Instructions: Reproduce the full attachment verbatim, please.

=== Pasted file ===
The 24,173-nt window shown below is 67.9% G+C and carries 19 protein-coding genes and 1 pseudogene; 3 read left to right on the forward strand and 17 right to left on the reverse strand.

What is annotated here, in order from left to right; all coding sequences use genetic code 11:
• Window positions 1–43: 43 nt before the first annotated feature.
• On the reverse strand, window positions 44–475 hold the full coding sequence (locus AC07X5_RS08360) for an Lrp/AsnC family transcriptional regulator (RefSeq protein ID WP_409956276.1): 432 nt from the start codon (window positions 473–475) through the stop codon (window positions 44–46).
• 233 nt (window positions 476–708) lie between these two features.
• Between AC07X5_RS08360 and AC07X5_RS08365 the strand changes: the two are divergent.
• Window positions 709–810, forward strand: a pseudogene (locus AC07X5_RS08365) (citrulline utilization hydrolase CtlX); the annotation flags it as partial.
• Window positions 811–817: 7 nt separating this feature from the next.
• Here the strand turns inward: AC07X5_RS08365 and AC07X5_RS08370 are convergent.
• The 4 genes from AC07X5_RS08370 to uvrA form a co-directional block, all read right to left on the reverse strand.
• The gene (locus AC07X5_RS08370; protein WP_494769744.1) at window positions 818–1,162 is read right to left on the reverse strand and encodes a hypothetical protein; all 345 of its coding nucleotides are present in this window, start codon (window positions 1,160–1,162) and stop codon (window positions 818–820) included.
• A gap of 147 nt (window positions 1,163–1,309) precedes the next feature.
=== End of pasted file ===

The 24,173-nt window shown below is 67.9% G+C and carries 19 protein-coding genes and 1 pseudogene; 3 read left to right on the forward strand and 17 right to left on the reverse strand.

What is annotated here, in order from left to right; all coding sequences use genetic code 11:
• Window positions 1–43: 43 nt before the first annotated feature.
• On the reverse strand, window positions 44–475 hold the full coding sequence (locus AC07X5_RS08360) for an Lrp/AsnC family transcriptional regulator (RefSeq protein ID WP_409956276.1): 432 nt from the start codon (window positions 473–475) through the stop codon (window positions 44–46).
• 233 nt (window positions 476–708) lie between these two features.
• Between AC07X5_RS08360 and AC07X5_RS08365 the strand changes: the two are divergent.
• Window positions 709–810, forward strand: a pseudogene (locus AC07X5_RS08365) (citrulline utilization hydrolase CtlX); the annotation flags it as partial.
• Window positions 811–817: 7 nt separating this feature from the next.
• Here the strand turns inward: AC07X5_RS08365 and AC07X5_RS08370 are convergent.
• The 4 genes from AC07X5_RS08370 to uvrA form a co-directional block, all read right to left on the reverse strand.
• The gene (locus AC07X5_RS08370; protein WP_494769744.1) at window positions 818–1,162 is read right to left on the reverse strand and encodes a hypothetical protein; all 345 of its coding nucleotides are present in this window, start codon (window positions 1,160–1,162) and stop codon (window positions 818–820) included.
• A gap of 147 nt (window positions 1,163–1,309) precedes the next feature.